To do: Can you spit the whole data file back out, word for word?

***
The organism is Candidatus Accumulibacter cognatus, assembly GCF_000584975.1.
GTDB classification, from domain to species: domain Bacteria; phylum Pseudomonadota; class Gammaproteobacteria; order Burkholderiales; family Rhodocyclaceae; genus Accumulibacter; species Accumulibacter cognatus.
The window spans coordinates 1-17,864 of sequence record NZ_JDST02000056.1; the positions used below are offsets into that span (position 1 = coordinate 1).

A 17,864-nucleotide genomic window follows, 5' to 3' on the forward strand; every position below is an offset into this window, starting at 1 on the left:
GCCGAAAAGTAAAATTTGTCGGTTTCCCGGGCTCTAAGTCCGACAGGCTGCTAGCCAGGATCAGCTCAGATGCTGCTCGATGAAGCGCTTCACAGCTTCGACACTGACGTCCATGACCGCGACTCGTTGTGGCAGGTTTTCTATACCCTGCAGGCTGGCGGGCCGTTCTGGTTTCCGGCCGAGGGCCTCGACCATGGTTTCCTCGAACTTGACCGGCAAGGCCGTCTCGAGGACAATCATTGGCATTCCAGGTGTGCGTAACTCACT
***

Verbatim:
The organism is Candidatus Accumulibacter cognatus, assembly GCF_000584975.1.
GTDB classification, from domain to species: domain Bacteria; phylum Pseudomonadota; class Gammaproteobacteria; order Burkholderiales; family Rhodocyclaceae; genus Accumulibacter; species Accumulibacter cognatus.
The window spans coordinates 1-17,864 of sequence record NZ_JDST02000056.1; the positions used below are offsets into that span (position 1 = coordinate 1).

A 17,864-nucleotide genomic window follows, 5' to 3' on the forward strand; every position below is an offset into this window, starting at 1 on the left:
GCCGAAAAGTAAAATTTGTCGGTTTCCCGGGCTCTAAGTCCGACAGGCTGCTAGCCAGGATCAGCTCAGATGCTGCTCGATGAAGCGCTTCACAGCTTCGACACTGACGTCCATGACCGCGACTCGTTGTGGCAGGTTTTCTATACCCTGCAGGCTGGCGGGCCGTTCTGGTTTCCGGCCGAGGGCCTCGACCATGGTTTCCTCGAACTTGACCGGCAAGGCCGTCTCGAGGACAATCATTGGCATTCCAGGTGTGCGTAACTCACT